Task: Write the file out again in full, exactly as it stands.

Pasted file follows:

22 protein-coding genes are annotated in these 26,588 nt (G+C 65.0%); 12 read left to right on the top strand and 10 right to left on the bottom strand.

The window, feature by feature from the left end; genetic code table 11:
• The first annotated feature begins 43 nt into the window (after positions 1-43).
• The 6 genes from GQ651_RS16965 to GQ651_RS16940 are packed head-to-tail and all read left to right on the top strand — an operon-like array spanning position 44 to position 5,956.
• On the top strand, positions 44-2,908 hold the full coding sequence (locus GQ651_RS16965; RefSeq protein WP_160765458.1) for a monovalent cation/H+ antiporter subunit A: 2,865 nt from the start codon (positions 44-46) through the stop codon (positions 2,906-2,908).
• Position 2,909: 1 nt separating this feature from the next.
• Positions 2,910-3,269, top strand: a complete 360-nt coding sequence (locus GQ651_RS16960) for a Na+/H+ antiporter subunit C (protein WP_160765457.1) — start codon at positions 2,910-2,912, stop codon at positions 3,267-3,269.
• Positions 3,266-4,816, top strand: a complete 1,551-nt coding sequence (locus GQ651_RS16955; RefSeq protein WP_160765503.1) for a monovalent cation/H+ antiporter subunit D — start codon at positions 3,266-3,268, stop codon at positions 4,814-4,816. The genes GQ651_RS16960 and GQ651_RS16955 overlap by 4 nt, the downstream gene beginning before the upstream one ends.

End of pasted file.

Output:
22 protein-coding genes are annotated in these 26,588 nt (G+C 65.0%); 12 read left to right on the top strand and 10 right to left on the bottom strand.

The window, feature by feature from the left end; genetic code table 11:
• The first annotated feature begins 43 nt into the window (after positions 1-43).
• The 6 genes from GQ651_RS16965 to GQ651_RS16940 are packed head-to-tail and all read left to right on the top strand — an operon-like array spanning position 44 to position 5,956.
• On the top strand, positions 44-2,908 hold the full coding sequence (locus GQ651_RS16965; RefSeq protein WP_160765458.1) for a monovalent cation/H+ antiporter subunit A: 2,865 nt from the start codon (positions 44-46) through the stop codon (positions 2,906-2,908).
• Position 2,909: 1 nt separating this feature from the next.
• Positions 2,910-3,269, top strand: a complete 360-nt coding sequence (locus GQ651_RS16960) for a Na+/H+ antiporter subunit C (protein WP_160765457.1) — start codon at positions 2,910-2,912, stop codon at positions 3,267-3,269.
• Positions 3,266-4,816, top strand: a complete 1,551-nt coding sequence (locus GQ651_RS16955; RefSeq protein WP_160765503.1) for a monovalent cation/H+ antiporter subunit D — start codon at positions 3,266-3,268, stop codon at positions 4,814-4,816. The genes GQ651_RS16960 and GQ651_RS16955 overlap by 4 nt, the downstream gene beginning before the upstream one ends.